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The Competitive Edge: Tension between Volunteer Centers and Volunteer Resources Managers and How to Change It

Most Volunteer Centers have no independent purpose apart from the volunteer community they serve. So it would seem vital for a Volunteer Center to develop strong, mutually-supportive relationships with any organization committed to engaging or deploying volunteers of any kind. Those working in the trenches every day with volunteers ought to see their Volunteer Center as an ally and advocate.

Unfortunately, we have all too often seen communities where there is more tension than harmony among these partners, particularly when it comes to Volunteer Centers and volunteer resources managers. What interferes with a strong alliance is competition. Rather than each player starting from strength and then cooperating to become even stronger, Volunteer Centers are often perceived as fighting for their niche “over” instead of “next to” the organizations they serve.

What is going on? In this Points of View, Susan J. Ellis and Rob Jackson examine some of the factors that drive a wedge between sectors of the volunteer community. They call for a “reversal of the process” and help define what a “great Volunteer Center” should look like. 

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Chris Reed / St John Ambulance / London

As someone who has cut their teeth in both a Volunteer Centre, as a project worker and a CEO and now in a national charity as Head of Volunteering I can understand and associate with the tensions you describe. When in the VC I was often frustrated with large national charities who, while operating in what we saw as 'our patch' would not engage with us. We were often desperate to find ways to help members of the local community to volunteer with the large household name charities.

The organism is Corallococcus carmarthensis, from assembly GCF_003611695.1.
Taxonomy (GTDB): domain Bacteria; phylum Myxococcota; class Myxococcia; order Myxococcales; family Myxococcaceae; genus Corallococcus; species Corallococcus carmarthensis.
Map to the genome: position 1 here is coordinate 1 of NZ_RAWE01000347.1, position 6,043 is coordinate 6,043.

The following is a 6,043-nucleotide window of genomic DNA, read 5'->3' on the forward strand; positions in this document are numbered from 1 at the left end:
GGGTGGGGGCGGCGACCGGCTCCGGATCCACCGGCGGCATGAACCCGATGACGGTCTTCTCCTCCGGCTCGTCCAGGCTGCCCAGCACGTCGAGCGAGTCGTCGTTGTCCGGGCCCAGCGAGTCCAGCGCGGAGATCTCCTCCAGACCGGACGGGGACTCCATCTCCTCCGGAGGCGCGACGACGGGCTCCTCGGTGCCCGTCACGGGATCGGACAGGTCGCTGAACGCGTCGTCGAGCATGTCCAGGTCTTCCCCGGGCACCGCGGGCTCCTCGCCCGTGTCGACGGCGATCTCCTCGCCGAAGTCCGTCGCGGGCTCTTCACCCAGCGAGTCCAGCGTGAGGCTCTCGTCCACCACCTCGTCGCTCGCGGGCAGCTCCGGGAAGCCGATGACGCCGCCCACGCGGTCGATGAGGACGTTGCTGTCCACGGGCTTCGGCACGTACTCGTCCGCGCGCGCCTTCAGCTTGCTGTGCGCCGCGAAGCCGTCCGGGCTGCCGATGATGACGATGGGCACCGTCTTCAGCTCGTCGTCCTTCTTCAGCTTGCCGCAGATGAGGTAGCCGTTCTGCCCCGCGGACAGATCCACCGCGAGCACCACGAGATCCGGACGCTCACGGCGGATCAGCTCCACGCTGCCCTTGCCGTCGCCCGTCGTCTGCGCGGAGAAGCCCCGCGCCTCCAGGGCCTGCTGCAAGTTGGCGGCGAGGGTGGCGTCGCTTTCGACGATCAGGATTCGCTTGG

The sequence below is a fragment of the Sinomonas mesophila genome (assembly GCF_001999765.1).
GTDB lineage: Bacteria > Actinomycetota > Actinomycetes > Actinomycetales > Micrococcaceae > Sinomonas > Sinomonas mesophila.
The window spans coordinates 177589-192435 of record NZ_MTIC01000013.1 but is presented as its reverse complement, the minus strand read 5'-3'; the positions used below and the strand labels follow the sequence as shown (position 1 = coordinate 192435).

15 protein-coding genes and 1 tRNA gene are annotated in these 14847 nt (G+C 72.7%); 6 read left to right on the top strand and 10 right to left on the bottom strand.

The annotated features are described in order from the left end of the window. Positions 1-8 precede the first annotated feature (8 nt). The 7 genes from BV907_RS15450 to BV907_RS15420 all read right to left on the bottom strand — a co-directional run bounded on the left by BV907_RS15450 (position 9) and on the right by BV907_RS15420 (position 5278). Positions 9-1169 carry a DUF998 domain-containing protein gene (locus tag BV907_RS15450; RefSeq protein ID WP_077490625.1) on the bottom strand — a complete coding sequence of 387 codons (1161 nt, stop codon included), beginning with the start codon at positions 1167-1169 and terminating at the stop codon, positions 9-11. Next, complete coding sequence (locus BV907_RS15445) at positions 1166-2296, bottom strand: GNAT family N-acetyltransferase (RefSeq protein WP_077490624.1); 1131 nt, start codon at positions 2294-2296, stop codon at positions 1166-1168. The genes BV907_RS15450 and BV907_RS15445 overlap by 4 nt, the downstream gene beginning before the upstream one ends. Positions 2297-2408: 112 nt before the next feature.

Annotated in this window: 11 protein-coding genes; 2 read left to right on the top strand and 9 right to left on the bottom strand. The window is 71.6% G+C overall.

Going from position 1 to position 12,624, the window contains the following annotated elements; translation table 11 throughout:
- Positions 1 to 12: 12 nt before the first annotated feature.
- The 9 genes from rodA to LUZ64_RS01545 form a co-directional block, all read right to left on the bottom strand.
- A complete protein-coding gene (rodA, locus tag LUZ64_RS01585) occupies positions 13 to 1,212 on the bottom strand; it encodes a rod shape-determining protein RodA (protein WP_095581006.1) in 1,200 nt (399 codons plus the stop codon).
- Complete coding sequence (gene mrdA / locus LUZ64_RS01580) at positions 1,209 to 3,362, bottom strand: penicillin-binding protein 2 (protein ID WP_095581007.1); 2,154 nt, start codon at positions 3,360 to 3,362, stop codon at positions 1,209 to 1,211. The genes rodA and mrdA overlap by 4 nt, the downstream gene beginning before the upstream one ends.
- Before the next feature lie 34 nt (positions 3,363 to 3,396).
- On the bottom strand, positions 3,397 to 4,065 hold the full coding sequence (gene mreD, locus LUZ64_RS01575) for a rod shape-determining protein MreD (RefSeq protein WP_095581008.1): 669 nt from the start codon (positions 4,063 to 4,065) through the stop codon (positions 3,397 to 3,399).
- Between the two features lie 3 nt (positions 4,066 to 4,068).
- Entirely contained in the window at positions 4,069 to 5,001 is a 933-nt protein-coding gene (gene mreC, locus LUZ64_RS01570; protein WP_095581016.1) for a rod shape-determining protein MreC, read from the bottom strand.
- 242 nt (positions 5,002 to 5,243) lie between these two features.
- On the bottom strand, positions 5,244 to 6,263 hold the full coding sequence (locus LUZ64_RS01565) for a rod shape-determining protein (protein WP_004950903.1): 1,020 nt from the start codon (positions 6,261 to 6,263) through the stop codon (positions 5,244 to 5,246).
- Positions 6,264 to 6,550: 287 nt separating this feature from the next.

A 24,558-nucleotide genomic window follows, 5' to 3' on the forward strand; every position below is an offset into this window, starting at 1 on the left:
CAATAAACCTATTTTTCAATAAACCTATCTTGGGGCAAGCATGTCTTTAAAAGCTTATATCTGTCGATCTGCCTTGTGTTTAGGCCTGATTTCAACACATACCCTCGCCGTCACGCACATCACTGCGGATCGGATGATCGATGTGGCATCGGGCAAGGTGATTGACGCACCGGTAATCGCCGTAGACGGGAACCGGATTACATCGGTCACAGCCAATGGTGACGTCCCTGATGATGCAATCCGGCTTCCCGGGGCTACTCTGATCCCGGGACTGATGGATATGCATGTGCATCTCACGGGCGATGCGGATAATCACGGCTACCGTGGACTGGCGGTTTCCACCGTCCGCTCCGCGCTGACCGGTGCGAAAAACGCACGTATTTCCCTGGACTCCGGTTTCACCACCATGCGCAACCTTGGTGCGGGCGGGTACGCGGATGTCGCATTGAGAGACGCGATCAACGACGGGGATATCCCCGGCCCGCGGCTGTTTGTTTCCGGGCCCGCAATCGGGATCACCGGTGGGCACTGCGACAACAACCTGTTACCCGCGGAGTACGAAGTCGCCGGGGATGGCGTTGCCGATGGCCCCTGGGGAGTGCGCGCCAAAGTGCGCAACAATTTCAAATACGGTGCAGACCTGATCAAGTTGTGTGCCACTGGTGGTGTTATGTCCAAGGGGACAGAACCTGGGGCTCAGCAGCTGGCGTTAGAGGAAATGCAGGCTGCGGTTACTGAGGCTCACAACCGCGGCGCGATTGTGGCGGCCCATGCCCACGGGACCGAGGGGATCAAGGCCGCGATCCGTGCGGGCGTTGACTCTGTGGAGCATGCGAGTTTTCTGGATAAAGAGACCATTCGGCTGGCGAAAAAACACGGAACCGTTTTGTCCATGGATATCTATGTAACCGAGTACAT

Now, having sat on the other side of the fence for a number of years I understand why those charities didn't engage. The desire not to have to work with over 200 different independent organisations, the variations in quality and consistency are just some of the problems we face on the charity side.

The focus of any organisation, such as VCs, on geographical boundaries is also I would argue a key problem. Volunteers want to get involved in volunteering where it's convienient to them, charities want to make that as easy as possible and all too often VCs are unfortunately seen as a barrier to that involvement (often when they shouldn't be as many are extremely helpful and accomodating). Nevertheless projects are often funded in specific localities for specific people something which only makes this situation worse.

Unfortunately I'm not about to offer a range of answers, but I would like to say thank you to Rob and Susan for this very interesting debate.

Susan J, Ellis

You're welcome and thank you, Chris!

Rob and I would love to hear from other readers of this issue as well, since this is a conversation that deserves many perspectives.